This is an amazing action shot!!! And so impressive. Trying to get good shots of cats when they're in motion is impossible! (For me, anyway The camera I'm trying to use might have something to do with it too)
Thanks . It's not really about the camera - any dSLR, micro 4/3 or bridge would be ok. It's more about having a directable flash unit (more power and ability to bounce the light), picking a spot and timing. I posted a little guide to how I was getting the side-on action shots on the bengal cat forums (as some people asked): [link]
I'd say the key things are: 1) Have a white ceiling in the room 2) Have a flash unit (rather than built-in flash) which has a directional head so you can point it up at the ceiling to bounce it for even light. The extra expense of having a remote flash unit isn't necessary - it's fine mounted on the camera. 3) Have a tripod to mount the camera on. 4) Set the camera to manual focus and manually focus it at a spot you can get the cats to jump/walk/run past. 5) Persuade the cats to jump/walk/run past that spot while taking the shot!
Wow, thanks so much for the extra information and the link to the previous post. I never thought of using a mounted flash and bouncing the light off the ceiling. I've only got an in-built flash on the Olympus that I use (or try to use, because it's not very user friendly), but I am upgrading to a Nikon next year, so a flash unit is being added to the "toys to get" list.
I think one of the places where I'm going wrong is having the camera on Auto-focus, which eats up precious time. Also the lens I have on the camera isn't a fixed focal length, but a zoom lens. I'm limited to two lenses for this camera, as I inherited it from my brother, when he discovered the lenses he wanted were too expensive for the Olympus. Outside, I can muddle through, but inside shots have been a nightmare, with light and refusing to use the in-built flash.
I have the Nikon SB-600 flash unit - my previous and current camera bodies (D90 and D7000 respectively) both supported "commander mode" for Nikon's CLS using their built-in flash so they can remote control it. I don't think the lower-end Nikon's support that alas, but on those lower end cameras the SB-600 can still be pointed upwards and used as bounce-flash while mounted on the camera (as can its successor the SB-700).
Not using auto-focus is best for action shots - it's rare that the auto-focus can keep with any near motion quickly enough except panning (where the focal distance stays the same). I've tried having the autofocus track a cat walking relatively slowly towards me and it still tends to lag!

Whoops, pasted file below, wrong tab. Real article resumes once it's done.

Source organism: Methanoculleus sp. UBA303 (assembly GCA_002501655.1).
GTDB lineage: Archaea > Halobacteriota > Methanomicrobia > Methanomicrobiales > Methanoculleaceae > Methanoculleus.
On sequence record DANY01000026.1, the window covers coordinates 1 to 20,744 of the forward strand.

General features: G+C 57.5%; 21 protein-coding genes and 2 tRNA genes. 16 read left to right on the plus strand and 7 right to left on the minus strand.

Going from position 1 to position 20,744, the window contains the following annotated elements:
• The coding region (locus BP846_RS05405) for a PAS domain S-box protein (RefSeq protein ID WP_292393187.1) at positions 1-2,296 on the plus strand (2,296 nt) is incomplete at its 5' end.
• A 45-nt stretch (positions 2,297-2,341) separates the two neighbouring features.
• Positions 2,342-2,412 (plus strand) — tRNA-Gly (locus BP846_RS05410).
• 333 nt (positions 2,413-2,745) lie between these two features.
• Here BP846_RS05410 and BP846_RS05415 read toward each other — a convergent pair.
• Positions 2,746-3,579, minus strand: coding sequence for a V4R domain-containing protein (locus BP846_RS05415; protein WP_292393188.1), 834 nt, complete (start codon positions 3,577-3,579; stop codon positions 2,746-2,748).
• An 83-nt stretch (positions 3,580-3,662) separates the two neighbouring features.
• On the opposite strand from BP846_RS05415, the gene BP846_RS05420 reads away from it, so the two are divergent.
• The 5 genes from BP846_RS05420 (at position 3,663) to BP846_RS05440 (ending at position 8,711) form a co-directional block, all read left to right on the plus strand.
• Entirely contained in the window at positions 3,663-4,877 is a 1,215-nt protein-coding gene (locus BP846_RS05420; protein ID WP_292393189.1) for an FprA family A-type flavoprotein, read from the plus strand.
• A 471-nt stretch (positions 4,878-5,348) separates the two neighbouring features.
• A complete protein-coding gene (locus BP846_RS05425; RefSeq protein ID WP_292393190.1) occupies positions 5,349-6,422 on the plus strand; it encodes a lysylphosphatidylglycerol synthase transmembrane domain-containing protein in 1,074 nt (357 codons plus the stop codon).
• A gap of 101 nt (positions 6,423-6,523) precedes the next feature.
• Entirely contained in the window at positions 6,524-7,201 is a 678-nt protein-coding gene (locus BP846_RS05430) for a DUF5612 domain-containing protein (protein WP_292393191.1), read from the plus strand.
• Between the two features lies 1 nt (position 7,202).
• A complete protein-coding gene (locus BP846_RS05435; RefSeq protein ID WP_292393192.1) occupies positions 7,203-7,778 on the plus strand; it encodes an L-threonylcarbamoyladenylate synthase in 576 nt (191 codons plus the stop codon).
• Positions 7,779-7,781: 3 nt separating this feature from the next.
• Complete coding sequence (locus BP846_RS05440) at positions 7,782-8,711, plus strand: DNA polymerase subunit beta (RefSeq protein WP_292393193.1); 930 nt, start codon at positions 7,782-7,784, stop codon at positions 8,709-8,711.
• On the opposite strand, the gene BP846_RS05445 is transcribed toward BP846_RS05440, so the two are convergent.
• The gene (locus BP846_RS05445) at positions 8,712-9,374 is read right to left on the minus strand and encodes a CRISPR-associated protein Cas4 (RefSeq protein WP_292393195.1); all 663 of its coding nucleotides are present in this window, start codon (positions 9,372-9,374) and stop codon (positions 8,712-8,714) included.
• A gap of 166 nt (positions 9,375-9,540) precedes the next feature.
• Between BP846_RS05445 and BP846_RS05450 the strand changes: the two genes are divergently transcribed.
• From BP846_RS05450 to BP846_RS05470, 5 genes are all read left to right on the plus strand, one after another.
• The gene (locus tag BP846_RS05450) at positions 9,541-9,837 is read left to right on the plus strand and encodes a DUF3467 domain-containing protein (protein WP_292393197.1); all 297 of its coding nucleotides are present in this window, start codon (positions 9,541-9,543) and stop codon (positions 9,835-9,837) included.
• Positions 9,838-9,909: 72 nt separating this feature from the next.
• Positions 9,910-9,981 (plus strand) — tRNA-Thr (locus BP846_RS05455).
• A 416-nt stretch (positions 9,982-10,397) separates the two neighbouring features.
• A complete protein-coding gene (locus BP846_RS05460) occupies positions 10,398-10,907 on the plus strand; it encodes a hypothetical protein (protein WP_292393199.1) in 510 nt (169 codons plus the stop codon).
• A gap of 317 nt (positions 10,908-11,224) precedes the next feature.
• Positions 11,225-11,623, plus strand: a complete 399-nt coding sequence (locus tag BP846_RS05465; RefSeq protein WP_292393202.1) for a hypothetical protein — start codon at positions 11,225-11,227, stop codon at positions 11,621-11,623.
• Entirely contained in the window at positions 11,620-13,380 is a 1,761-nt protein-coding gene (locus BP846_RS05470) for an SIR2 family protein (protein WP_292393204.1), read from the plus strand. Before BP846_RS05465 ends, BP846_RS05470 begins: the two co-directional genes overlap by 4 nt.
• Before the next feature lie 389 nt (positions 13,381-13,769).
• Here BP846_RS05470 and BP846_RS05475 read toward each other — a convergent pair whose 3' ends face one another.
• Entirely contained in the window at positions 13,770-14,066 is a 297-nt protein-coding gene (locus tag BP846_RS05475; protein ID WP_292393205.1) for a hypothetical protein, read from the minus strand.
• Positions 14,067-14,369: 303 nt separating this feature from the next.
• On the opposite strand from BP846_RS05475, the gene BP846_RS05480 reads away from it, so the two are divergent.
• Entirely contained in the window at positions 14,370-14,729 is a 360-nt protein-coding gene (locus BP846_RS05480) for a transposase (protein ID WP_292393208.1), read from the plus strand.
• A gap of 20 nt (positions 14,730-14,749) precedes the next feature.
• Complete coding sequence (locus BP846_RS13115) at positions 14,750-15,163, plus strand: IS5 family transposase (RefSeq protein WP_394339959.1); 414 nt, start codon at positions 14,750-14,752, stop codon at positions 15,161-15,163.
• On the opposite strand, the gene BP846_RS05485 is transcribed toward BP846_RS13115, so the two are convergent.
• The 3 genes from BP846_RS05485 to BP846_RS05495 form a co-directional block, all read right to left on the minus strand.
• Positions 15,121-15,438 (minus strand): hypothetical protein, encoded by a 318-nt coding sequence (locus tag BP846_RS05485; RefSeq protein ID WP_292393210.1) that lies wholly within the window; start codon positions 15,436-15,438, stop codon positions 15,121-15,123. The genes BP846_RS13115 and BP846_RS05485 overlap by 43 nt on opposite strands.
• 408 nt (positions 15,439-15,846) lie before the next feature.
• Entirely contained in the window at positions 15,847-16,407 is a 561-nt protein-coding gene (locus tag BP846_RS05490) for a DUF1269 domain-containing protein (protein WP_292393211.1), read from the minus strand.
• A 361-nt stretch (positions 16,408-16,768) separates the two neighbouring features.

The Nikon I have my eye on is the D800, since the D700 is discontinued and that's the model I've been playing around with (my brother has it) So between a higher-end model and the SB-700 mounted flash, I should definitely get some better results, as far as lighting goes. We have white ceilings and an off-white grayish colour on the walls, so there are plenty of surfaces for the light to be bouncing off of.
Even when the cats are walking slowly, the auto-focus, even on the Olympus, is more of a hindrance than a help. By the time you auto-focus on them, and you keep panning to keep them in shot, there is something else the camera decides it wants to focus on. Auto-focus really is only a help when they are still, but then the problem of lighting comes into the equation, and those spontaneous shots when you don't have time to set up the tripod (or the sound of dropping the tripod's legs down will disturb the cats), it really costs you when you're using a camera that is digging its heels in every step of the way if you try and adjust settings.
Ah, the D800 is a serious bit of kit and can certainly command CLS flashes remotely . I'd love to go full frame (FX) eventually, but it's a bit too pricey for me and some of my lenses are designed only for DX use (so would vignette heavily on an FX sensor).
The nice thing about the later generation of DSLRs is that digital noise is relatively well controlled even at higher ISOs so you can get nice shots even just using normal room lighting in the evening. My lounge has a CFL light with an uplighter-style lampshade - the CFL light is rated equiv of a 100w incandescent, so it's not that bright in the room at all (as far as cameras are concerned). I took this shot hand-held: [link]
I had the ISO at 1000 and a fast lens (35mm f1.8 wide open at f1.8). Even so the shutter speed was a lumbering 1/20s, so I had to be quite steady with my hand, but I think the results came out well .
I guess the other problem that auto-focus has indoors is that the amount of light makes it harder for the auto-focus (fast lens can help again with this of course).
It is going to take me a while to save up the money for the D800, but it is going to be worth it! I know about the vignetting problem between some lenses, as my brothers both have Nikons, but they can't use each others lenses because of that reason. So it's something that is in the back of my mind, if I want to borrow my brother's, until I get my own, full-frame is the way to go
We have fluorescent tube lights, as well as some power-saving bulbs. They seem to give off enough light, and with pale walls and ceilings the light bounces, but it isn't enough light for the Olympus. You're absolutely correct about the newer generation DSLRs are more forgiving with indoor lighting, and not having a flash. Experiments between my brother's D700 and the Olympus E-500 proved that hands down.
That is a great shot, and such a high ISO! It is really surprising that there is very little noise in the image... if it's there, it isn't leaping off the screen demanding attention. Definitely a good camera you've got there